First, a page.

Ryan Zimmerman

Bruce Sutter

Bobby Bonilla’s isn’t the only deferred money deal in the game. And isn’t even the worst.

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As we noted before, Bobby Bonilla’s deferred deal with the Mets isn’t anywhere near as bad and mockworthy as it’s often made out to be. But the fact is, it isn’t even the worst in the game, either as far as the money or the optics go.

Check out some of these gems, most of which was gathered from an article by ESPN’s Doug Mittler back in 2012:

  • Manny Ramirez has a 16-year, $32 million deferred money deal from the Red Sox which, like Bonilla’s, kicked in on July 1, 2011. It costs them $1.968 million a year and goes through 2026 when Ramirez is 54;
  • The Cardinals are paying Matt Holliday to play now, but they’ll still be paying him through 2029 under the $120 million, seven-year contract he signed in 2010;
  • Retired Rockies first baseman Todd Helton deferred $13 million of his 2011 salary (total was $19.1 million) and will be paid through 2024;
  • The Nationals will pay Ryan Zimmerman $10 million over five years after he’s retired, with a nominal organization job;
  • Ryan Braun will receive $18 million in payments in equal installments each July 1 from 2022 to 2031;
  • The Tigers are still paying Gary Sheffield between $1 million and $2.5 million annually through 2019;
  • The Mariners are paying Ichiro Suzuki a chunk of his last big deal through the year 2032;
  • The Reds signed Ken Griffey Jr. to a $116.5 million contract in February 2000, but more than half of that is still being paid by the team and will continue to be so until Griffey is in his 50s.

My favorite one, however, has to be from my Atlanta Braves, who tried to make a big splash by signing Bruce Sutter before the 1985 season. He was a bust of course, but this is how he was paid. From a 1985 Los Angeles Times report:

Bruce Sutter was to receive payments totaling $44 million over the next 36 years from his new club, the Atlanta Braves . . . Sutter will receive a $750,000 salary for each of the next six years and a minimum of $1.12 million a year for the remaining 30 years of the contract. In addition, he will get the $9.1 million in so-called “principal” at the end.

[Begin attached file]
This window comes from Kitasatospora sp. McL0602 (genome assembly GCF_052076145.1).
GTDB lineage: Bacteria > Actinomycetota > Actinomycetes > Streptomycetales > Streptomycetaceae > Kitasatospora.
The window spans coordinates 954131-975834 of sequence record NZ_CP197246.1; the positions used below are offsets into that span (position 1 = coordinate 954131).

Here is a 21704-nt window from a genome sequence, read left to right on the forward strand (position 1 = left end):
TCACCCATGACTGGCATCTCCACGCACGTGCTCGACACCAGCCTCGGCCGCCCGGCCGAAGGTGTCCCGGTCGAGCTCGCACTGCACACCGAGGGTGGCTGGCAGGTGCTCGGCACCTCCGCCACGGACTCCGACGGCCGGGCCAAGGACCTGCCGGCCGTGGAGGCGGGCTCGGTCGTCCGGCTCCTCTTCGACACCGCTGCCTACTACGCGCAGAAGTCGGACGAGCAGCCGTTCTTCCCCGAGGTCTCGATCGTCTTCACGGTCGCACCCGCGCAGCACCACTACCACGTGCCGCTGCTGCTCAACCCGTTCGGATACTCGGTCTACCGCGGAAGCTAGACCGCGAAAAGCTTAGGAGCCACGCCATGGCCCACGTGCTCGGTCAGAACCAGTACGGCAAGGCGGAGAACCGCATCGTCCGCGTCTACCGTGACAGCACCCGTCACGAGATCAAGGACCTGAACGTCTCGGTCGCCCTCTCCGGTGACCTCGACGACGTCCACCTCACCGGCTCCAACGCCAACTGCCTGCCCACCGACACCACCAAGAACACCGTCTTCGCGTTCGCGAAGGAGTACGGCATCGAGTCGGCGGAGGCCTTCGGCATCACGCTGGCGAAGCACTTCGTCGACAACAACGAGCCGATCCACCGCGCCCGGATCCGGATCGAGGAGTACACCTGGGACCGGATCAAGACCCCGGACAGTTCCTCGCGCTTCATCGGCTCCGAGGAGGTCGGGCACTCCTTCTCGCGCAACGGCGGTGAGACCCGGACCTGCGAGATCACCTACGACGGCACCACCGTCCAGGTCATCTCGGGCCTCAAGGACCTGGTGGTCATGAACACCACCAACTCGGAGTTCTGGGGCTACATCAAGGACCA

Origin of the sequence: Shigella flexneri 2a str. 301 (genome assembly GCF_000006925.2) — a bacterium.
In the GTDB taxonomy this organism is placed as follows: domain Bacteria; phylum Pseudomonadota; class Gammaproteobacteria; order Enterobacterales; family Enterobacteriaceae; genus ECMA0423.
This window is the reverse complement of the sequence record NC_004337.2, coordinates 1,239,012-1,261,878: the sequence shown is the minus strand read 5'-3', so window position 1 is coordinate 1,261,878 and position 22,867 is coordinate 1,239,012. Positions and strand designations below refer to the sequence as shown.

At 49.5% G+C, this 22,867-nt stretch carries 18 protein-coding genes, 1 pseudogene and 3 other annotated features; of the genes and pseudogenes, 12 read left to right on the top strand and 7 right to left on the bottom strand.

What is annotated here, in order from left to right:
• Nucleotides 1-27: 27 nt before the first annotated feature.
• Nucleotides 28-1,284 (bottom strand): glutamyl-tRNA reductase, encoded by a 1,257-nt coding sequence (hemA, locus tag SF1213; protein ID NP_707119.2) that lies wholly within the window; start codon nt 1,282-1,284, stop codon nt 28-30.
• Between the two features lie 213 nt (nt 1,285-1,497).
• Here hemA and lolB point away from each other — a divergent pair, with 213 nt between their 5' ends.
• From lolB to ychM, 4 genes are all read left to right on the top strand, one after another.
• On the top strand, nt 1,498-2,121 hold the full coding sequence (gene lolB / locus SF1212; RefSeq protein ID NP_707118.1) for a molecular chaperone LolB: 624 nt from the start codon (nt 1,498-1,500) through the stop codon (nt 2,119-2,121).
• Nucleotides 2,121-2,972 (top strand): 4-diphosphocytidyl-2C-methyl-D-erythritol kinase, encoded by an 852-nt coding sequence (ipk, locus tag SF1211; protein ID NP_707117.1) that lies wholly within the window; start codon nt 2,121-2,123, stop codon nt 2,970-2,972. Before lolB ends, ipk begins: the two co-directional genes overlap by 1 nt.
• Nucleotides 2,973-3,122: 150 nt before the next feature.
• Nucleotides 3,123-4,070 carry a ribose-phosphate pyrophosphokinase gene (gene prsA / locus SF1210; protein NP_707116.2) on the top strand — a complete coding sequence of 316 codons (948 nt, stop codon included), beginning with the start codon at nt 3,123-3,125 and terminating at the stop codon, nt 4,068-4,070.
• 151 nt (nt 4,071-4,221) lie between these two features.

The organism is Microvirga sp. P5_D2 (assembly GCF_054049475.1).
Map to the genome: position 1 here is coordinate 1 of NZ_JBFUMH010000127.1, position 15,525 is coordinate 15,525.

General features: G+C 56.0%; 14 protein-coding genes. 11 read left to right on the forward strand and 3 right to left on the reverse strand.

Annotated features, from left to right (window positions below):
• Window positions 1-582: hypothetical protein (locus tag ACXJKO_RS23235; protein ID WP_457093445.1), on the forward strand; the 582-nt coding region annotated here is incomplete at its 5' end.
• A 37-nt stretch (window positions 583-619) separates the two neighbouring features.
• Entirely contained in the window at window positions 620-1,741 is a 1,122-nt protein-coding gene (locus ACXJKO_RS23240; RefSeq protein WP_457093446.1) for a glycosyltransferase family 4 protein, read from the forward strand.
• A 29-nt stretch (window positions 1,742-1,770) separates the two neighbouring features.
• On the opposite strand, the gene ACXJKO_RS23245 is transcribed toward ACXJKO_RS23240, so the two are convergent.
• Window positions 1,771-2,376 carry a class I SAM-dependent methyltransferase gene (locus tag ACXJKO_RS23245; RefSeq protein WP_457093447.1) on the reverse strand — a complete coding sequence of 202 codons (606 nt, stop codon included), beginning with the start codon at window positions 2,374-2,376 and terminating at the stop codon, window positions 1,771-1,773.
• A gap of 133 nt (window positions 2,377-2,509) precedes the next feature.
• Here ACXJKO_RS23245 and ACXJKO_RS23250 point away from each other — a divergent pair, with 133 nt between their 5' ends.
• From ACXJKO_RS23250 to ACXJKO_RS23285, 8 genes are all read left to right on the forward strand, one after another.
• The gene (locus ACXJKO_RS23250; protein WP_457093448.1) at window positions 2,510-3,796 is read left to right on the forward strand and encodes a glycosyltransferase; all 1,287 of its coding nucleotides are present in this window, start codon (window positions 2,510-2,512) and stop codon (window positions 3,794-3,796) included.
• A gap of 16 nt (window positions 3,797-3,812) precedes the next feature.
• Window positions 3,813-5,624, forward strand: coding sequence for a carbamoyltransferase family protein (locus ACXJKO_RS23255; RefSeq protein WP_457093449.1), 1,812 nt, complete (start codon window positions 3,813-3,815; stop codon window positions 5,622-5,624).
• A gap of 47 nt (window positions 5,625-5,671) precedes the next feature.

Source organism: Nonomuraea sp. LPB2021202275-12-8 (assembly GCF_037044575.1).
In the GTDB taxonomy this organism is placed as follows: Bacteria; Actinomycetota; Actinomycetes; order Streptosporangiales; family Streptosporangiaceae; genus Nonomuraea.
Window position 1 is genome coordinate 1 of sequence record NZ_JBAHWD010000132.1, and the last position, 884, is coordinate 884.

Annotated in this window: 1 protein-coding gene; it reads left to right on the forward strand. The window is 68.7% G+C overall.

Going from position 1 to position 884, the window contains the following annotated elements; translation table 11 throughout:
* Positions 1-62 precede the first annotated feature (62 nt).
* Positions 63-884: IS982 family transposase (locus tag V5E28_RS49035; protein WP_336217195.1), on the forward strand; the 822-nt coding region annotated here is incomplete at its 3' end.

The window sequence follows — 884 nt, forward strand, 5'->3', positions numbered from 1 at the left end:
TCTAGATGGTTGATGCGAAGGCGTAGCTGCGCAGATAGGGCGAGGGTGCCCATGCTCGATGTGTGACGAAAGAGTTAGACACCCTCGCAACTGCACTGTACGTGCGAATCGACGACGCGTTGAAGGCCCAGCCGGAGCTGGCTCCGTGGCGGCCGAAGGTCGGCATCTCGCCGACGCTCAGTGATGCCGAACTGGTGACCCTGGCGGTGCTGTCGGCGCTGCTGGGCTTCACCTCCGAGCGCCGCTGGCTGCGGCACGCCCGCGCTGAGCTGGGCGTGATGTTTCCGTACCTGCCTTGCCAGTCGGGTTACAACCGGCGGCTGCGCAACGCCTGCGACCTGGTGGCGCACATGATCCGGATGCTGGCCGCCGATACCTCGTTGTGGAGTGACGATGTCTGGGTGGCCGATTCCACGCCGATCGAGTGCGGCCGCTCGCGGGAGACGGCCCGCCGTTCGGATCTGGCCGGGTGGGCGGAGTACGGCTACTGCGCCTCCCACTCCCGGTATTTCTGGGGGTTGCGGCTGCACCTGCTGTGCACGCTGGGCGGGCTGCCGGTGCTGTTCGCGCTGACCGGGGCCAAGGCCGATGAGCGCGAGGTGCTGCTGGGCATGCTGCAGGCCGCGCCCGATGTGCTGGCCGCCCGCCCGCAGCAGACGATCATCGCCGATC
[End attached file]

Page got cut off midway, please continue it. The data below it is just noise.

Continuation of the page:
Bruce. Sutter. And you think Bobby Bonilla’s deal was a bad one.

Anthony Rendon goes back on the Nationals’ disabled list

Anthony Rendon
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Nationals infielder Anthony Rendon, who missed the first two months of the season with knee and oblique injuries, is headed back to the disabled list with a strained left quadriceps muscle.

Rendon played 18 games between the DL stints, hitting .290 with zero homers and a .737 OPS while splitting time between second base and third base defensively. Last season he played 157 of 162 games, leading the league in runs scored and finishing fifth in the MVP balloting.

He joins left fielder Jayson Werth, first baseman Ryan Zimmerman, and backup outfielders Nate McLouth and Reed Johnson on the Nationals’ disabled list, forcing manager Matt Williams to put together a patchwork lineup that will once again likely include plenty of playing time for Danny Espinosa.

Bryce Harper out Sunday with bruised knee

bryce harper getty
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Here is the Nationals’ starting lineup for Sunday’s series finale against the Brewers …

Harper got hit on the left knee by a pitch Saturday. He’ll ultimately be fine, but there is some swelling. Also absent for the Nats is catcher Wilson Ramos, who’s getting a day of maintenance. Ryan Zimmerman and Jayson Werth are both on the disabled list. It’s a starting nine with a spring training feel.